Alabama recently passed a new law called the Adoption Promotion Act (APA). This law requires employers to provide employees with 12 weeks of unpaid family leave for the birth and care of a child born to the employee (during the first year after the child’s birth), or for the care of a child placed with the employee in connection with adoption (within one year of the placement of the child with the employee).
The law has the same qualification criteria as FMLA. An eligible employee is one who has worked for the employer for at least 12 months and worked at least 1,250 hours during the previous 12-month period. The leave will run concurrently with any other leave provided under federal law (e.g., FMLA). However, the APA is a specific entitlement for parental leave reasons in Alabama, thus an employee who used all their FMLA leave for another FMLA qualify reason in a 12-month period (e.g., family or medical leave reasons), would still have 12 weeks available for parental leave in Alabama.
Leave may be taken due to the adoption of an ill or disabled child and must be considered on the same basis as comparable cases of complications accompanying the birth of a child of an employee. We are not certain on the full intent of this statement within the law and hope that state provides more clarification on this topic.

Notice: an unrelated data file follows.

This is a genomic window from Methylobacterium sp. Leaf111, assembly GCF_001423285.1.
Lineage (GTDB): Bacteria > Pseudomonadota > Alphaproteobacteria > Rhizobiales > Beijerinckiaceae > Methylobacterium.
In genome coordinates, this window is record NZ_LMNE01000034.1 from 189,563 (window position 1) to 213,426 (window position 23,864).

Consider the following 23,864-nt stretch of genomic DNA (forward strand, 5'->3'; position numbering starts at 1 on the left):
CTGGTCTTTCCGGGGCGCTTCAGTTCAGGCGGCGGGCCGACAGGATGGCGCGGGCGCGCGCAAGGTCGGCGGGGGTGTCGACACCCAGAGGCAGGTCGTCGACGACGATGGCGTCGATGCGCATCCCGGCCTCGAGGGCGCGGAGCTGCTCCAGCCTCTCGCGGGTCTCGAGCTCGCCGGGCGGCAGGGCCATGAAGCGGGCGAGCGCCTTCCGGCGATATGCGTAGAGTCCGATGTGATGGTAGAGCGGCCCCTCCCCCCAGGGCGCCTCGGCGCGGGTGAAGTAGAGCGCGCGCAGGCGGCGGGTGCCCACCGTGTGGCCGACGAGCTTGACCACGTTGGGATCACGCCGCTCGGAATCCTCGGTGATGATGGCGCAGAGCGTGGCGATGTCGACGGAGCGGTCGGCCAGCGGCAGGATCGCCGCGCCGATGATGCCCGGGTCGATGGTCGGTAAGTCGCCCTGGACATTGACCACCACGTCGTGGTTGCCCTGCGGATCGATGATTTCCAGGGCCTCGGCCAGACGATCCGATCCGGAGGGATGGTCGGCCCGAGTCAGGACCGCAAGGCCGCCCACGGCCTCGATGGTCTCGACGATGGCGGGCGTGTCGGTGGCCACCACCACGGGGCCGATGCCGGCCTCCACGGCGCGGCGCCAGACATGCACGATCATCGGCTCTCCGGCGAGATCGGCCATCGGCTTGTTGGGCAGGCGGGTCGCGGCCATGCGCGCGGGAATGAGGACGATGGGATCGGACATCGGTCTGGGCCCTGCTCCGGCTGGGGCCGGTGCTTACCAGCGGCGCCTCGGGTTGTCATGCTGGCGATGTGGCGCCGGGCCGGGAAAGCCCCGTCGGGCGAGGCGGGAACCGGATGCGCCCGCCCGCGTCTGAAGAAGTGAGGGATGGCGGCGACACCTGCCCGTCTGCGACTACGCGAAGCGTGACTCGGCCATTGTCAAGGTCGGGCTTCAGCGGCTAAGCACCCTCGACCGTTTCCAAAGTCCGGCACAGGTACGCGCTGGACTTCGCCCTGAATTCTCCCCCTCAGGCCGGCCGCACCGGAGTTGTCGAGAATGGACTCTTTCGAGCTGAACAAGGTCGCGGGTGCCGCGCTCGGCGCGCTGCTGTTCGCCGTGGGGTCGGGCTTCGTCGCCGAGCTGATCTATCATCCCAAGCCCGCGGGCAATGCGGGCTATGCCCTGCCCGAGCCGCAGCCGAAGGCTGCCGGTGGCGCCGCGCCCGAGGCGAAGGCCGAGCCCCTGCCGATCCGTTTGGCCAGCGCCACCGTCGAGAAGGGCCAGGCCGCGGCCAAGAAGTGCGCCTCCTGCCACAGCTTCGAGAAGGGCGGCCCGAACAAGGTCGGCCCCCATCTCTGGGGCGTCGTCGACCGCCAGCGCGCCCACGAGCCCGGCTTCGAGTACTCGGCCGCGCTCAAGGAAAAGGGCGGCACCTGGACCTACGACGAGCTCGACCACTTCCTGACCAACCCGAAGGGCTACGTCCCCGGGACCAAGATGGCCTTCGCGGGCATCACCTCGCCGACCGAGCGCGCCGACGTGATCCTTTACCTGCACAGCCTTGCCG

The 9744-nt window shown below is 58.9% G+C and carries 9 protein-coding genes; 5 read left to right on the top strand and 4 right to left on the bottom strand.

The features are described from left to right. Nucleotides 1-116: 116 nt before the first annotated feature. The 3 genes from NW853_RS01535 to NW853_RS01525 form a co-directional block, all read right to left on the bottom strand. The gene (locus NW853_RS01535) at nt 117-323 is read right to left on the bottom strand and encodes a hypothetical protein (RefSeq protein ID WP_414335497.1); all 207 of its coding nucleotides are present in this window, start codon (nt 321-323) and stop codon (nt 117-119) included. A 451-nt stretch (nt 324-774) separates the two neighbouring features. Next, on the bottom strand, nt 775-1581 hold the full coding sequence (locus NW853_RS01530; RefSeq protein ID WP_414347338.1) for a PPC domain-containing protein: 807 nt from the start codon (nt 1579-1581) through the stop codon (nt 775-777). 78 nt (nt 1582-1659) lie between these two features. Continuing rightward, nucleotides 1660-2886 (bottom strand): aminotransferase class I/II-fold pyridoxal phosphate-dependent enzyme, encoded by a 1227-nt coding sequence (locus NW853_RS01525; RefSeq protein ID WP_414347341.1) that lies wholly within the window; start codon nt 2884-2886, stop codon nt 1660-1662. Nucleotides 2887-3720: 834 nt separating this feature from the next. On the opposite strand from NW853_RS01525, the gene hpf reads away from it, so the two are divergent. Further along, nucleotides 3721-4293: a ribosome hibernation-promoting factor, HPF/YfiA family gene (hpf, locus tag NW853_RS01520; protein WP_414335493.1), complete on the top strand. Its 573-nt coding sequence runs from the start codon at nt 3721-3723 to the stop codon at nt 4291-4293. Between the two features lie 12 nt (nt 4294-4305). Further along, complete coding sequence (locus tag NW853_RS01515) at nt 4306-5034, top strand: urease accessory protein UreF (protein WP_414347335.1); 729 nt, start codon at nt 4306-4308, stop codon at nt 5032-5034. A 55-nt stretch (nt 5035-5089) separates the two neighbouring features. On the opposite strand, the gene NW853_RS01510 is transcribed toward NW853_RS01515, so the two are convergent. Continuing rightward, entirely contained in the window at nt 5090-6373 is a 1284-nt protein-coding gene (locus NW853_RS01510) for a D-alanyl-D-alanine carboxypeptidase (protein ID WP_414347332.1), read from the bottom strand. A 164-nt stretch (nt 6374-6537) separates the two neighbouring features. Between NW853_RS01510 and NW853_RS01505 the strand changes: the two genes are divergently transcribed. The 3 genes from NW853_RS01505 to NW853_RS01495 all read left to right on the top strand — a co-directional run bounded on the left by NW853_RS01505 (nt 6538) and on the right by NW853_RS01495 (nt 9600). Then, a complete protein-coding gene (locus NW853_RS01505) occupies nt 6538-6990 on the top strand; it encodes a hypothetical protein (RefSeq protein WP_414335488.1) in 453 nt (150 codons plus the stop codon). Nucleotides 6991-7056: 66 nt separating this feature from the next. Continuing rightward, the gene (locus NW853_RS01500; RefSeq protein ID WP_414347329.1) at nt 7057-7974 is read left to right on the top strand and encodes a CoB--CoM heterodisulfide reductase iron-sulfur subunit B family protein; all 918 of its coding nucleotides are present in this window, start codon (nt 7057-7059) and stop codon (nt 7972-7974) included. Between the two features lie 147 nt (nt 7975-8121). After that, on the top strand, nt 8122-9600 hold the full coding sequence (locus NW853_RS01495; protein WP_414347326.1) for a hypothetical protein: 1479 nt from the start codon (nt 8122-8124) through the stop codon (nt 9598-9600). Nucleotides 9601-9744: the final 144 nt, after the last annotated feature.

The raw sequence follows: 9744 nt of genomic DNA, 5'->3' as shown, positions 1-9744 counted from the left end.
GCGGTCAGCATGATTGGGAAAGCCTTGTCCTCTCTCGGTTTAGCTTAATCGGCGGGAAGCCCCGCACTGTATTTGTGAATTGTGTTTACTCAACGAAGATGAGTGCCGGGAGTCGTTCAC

If an employer provides paid leave to an employee for the birth and care of a child born to the employee, they must provide the lesser of either equivalent paid leave or two-weeks paid leave to an employee for the care of a child placed with the employee for adoption. Nevertheless, we at The Larkin Company always advocate for providing adoptive parents the same balance of leave and/or pay, as birth parents, to ensure an equitable policy and treatment of employees.
If both parents work for the same employer, the employer is only required to provide paid leave benefits to one parent for the care of a child placed for adoption with both employees. We understand that each employee will be eligible for 12 weeks of leave but may be limited to only paid leave for one employee. We are also hoping the state will provide more guidance on this topic.
Leave may be taken intermittently only if the employee and the employer agree. Employees must provide 30 days’ notice for foreseeable leave or as soon as practicable for situations where placement requires leave to begin in less than 30 days.
The law goes into effect on July 1, 2022.